No matter how adaptive these core beliefs might have been at one time, however, they are often wrong.  What’s more, they act as translators for all our experiences, thusly, sabotaging our attempts at building better lives.  It is painful as all get out to discover them and confront them because they were put in place by bad things like trauma.  We held onto them most often to survive.  Humans are built for survival.  This is why core beliefs can be so bloody hard to let go of.  Humans will eat other humans to survive.  We will do extreme things to stay alive.  We will believe what we have to–even if it’s a complete lie and prevents us from ever being happy or fulfilled.

Furthermore, these beliefs come online when we are not calm.  They come online most often when we are triggered.  When I feel threatened in some way–even in a small way–the negative “What if” cycle begins and I begin voiding myself.  It happens every time.  I know some people who begin running.  One perceived slight, and they hole up in their house.  All communication is cut off.  That’s a form of running–isolation.  People pleasing? Oh, that usually starts with incessant texting from people who ask if someone is okay.  They don’t do it out of generosity.  They do it from a place of fear.

So, what do we do about it then?

Isn’t that the question though.  Well, you have to challenge the core beliefs.  What does that look like?

That’s the next post.

The Power of What If

This idea came to mind yesterday as I was beginning to dread my next EMDR session.  EMDR itself is fine.  It’s the time in between sessions that I truly dislike.  My brain has gone into hyperdrive, and traumatic memory after traumatic memory is pouring forth like Old Faithful.  It’s unpredictable just like Old Faithful, too.

In an attempt to make the best of it, I’ve been trying to play Match the Core Beliefs.  In my thinking, these memories aren’t coming forward without cause.  They must have something in common.  So, I’ve been writing them out in an attempt to uncover any hidden core beliefs.  It’s actually been a good strategy.  As I’ve done this, I’ve felt a bit better–less hypervigilant and irritable but irrationally fearful.

Fearful of what? Nothing and everything.  Just…randomly afraid.  Afraid that someone I know will die.  Afraid that everyone I’m close to will suddenly decide that I’m too something (fill in the blank with whatever quality seems most repellant) and run away.  Afraid that another catastrophe will befall my family.  Maybe it’s just the ebb and flow of general panic.  I am keenly aware of all of it.  I can even observe it from a rational distance.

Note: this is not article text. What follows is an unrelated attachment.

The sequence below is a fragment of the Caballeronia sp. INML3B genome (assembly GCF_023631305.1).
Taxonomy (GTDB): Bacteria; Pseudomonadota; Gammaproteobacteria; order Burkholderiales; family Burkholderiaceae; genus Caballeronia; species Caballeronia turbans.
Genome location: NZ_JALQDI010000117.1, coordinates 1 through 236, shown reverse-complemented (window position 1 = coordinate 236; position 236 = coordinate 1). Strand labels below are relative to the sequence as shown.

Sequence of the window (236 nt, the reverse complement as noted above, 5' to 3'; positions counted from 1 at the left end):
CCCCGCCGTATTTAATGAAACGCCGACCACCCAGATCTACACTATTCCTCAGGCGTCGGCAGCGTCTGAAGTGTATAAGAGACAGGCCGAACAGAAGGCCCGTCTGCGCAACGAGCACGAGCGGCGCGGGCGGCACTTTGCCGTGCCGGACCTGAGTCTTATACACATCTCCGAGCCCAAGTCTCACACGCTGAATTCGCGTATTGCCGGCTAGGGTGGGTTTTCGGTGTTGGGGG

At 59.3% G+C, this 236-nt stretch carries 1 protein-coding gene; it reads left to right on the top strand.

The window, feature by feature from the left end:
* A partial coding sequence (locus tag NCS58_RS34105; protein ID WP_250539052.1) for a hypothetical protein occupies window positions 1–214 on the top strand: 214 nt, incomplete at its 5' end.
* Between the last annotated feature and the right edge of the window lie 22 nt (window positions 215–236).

So, this notion popped into my head yesterday as I was observing the flow of my rather anxiety-provoking thoughts.  “What if you told yourself the opposite of what you feared to be true? What if, instead of all the cognitive distortions that might actually be legitimate based upon your life experiences, you actively engaged your self-talk and told yourself the opposite?”

Well now, that sounded positively ludicrous! My brain spins tales that make the Brothers Grimm sound like Mother Goose! How could I possibly tell myself something…positive?

Then another thought: “You let yourself get all worked up and run over by the negativity in your mind.  Why not let yourself get built up by positivity that you deliberately create? If you are willing to respond emotionally to negativity, then why not take some control and respond positively to better thoughts that you have a say over?”

This little voice had a valid point.  I would have been offended were I not somewhat fascinated.

“Okay, how do I do this?”

“What’s making you the most upset? What is weighing on you and causing you anxiety?”

“Where do I begin?” I replied sarcastically.

“The most anxiety?”

Sometimes the answers that come forward are surprising.  We think that we know ourselves so well, and, in some ways, we do.  Other times, we don’t like something we see in ourselves because it doesn’t line up with our values or our self-assessment.  We want to be viewed by others as one way when, in reality, we aren’t that way at all.

I am excessively self-reliant, and it is a value that both my parents upheld fiercely.  To ask for help was akin to admitting to stealing.  Needing help was a character flaw.  Needing help was selfish.  If you needed help, then something was wrong with you.  It’s like they were raising a tiny Teddy Roosevelt.


“Just look at her! We’ll have her naming national parks and riding a horse in no time!”

My father insisted that I learn to tie my shoes when I was 3 because I should not need his help for anything.  I learned to dress any wound that I had at age 4.  As an adult, I find asking for help very difficult, but, at the same time, I find excessive self-reliance as displayed in my parents ridiculous.  Asking for help is appropriate and good and yet I have been criticized for my self-reliance.  I am, however, heavily conditioned never to ask for help.  I was punished severely for needing help as a child.  A visceral response occurs in me at the moment that I need it.  On some level, I am convinced that people will actually abandon our friendship should I seek their help.  This is what one would call a core belief.  Core beliefs are not rational.  They are often conditioned responses that rise up within us under pressure.  I was taught that asking for help=selfish=punishment=abandonment.  So, under no circumstances can you let anyone see you sweat.  To need is to be abandoned.  To need is to be innately inadequate.  To need is to be somehow inherently repulsive.